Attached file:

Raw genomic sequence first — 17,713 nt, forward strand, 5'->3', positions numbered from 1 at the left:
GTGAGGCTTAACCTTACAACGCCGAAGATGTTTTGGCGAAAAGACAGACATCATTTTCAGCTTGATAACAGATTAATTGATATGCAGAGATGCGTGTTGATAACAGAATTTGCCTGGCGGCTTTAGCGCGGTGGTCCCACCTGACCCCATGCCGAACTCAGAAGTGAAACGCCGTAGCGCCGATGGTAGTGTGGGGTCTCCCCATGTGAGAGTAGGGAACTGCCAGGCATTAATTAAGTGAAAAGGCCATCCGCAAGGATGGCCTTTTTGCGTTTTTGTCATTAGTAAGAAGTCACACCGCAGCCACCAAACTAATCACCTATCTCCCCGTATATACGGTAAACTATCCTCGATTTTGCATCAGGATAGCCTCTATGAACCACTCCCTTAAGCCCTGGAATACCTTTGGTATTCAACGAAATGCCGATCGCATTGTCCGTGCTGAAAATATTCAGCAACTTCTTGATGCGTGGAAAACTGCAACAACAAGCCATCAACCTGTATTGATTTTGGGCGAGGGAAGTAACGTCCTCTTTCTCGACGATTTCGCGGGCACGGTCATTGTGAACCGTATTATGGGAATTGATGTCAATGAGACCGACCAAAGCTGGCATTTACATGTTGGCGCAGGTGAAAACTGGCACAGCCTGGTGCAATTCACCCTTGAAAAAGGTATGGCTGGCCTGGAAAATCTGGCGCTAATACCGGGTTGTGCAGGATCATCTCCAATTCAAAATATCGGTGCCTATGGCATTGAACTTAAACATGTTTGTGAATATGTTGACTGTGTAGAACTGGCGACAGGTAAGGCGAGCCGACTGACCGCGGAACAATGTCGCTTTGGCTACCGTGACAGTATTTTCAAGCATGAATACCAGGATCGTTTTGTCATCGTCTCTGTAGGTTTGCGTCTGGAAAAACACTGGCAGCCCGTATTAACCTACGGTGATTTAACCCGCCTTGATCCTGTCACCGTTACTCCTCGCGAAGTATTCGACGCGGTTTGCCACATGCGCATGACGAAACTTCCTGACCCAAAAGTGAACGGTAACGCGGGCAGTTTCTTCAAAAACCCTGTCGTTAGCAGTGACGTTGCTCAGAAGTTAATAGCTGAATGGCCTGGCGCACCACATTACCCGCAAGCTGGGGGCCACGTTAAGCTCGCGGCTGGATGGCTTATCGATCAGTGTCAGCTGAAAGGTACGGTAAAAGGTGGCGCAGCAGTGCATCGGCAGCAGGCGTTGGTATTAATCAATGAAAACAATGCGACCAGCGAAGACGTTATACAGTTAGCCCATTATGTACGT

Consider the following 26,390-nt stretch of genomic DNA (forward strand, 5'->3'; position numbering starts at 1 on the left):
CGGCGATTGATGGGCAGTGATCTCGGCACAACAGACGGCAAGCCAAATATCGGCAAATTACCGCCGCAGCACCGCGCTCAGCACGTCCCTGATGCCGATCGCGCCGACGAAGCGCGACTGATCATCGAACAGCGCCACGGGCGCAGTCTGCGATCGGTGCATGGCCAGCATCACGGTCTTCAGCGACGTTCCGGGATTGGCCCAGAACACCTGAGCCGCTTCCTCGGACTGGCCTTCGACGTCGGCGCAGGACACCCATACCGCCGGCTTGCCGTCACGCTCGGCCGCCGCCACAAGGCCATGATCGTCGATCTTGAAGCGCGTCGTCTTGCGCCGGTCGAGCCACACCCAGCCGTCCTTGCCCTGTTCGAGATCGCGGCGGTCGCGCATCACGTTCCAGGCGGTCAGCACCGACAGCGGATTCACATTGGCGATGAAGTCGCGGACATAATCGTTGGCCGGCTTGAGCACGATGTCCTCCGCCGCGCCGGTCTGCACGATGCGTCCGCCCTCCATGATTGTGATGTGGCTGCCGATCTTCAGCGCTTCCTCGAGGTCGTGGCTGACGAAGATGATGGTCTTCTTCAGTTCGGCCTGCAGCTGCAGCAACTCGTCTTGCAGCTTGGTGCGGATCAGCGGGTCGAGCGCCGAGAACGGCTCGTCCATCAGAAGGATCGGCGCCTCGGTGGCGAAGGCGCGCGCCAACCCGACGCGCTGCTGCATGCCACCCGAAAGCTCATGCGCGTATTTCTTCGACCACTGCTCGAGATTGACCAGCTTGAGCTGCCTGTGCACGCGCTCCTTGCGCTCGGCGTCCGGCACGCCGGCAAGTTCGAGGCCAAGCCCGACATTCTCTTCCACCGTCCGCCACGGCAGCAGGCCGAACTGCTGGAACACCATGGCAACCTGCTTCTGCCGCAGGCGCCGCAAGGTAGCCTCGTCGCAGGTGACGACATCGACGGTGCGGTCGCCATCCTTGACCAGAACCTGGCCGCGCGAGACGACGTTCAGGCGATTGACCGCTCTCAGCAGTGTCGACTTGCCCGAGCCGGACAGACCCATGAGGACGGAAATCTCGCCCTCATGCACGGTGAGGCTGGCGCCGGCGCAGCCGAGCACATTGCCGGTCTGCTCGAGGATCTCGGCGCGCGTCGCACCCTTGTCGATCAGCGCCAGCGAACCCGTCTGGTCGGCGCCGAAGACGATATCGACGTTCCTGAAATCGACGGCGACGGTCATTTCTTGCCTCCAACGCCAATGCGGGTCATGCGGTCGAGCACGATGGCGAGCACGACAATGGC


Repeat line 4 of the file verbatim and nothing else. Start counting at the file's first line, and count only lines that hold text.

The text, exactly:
CGGCGATTGATGGGCAGTGATCTCGGCACAACAGACGGCAAGCCAAATATCGGCAAATTACCGCCGCAGCACCGCGCTCAGCACGTCCCTGATGCCGATCGCGCCGACGAAGCGCGACTGATCATCGAACAGCGCCACGGGCGCAGTCTGCGATCGGTGCATGGCCAGCATCACGGTCTTCAGCGACGTTCCGGGATTGGCCCAGAACACCTGAGCCGCTTCCTCGGACTGGCCTTCGACGTCGGCGCAGGACACCCATACCGCCGGCTTGCCGTCACGCTCGGCCGCCGCCACAAGGCCATGATCGTCGATCTTGAAGCGCGTCGTCTTGCGCCGGTCGAGCCACACCCAGCCGTCCTTGCCCTGTTCGAGATCGCGGCGGTCGCGCATCACGTTCCAGGCGGTCAGCACCGACAGCGGATTCACATTGGCGATGAAGTCGCGGACATAATCGTTGGCCGGCTTGAGCACGATGTCCTCCGCCGCGCCGGTCTGCACGATGCGTCCGCCCTCCATGATTGTGATGTGGCTGCCGATCTTCAGCGCTTCCTCGAGGTCGTGGCTGACGAAGATGATGGTCTTCTTCAGTTCGGCCTGCAGCTGCAGCAACTCGTCTTGCAGCTTGGTGCGGATCAGCGGGTCGAGCGCCGAGAACGGCTCGTCCATCAGAAGGATCGGCGCCTCGGTGGCGAAGGCGCGCGCCAACCCGACGCGCTGCTGCATGCCACCCGAAAGCTCATGCGCGTATTTCTTCGACCACTGCTCGAGATTGACCAGCTTGAGCTGCCTGTGCACGCGCTCCTTGCGCTCGGCGTCCGGCACGCCGGCAAGTTCGAGGCCAAGCCCGACATTCTCTTCCACCGTCCGCCACGGCAGCAGGCCGAACTGCTGGAACACCATGGCAACCTGCTTCTGCCGCAGGCGCCGCAAGGTAGCCTCGTCGCAGGTGACGACATCGACGGTGCGGTCGCCATCCTTGACCAGAACCTGGCCGCGCGAGACGACGTTCAGGCGATTGACCGCTCTCAGCAGTGTCGACTTGCCCGAGCCGGACAGACCCATGAGGACGGAAATCTCGCCCTCATGCACGGTGAGGCTGGCGCCGGCGCAGCCGAGCACATTGCCGGTCTGCTCGAGGATCTCGGCGCGCGTCGCACCCTTGTCGATCAGCGCCAGCGAACCCGTCTGGTCGGCGCCGAAGACGATATCGACGTTCCTGAAATCGACGGCGACGGTCATTTCTTGCCTCCAACGCCAATGCGGGTCATGCGGTCGAGCACGATGGCGAGCACGACAATGGC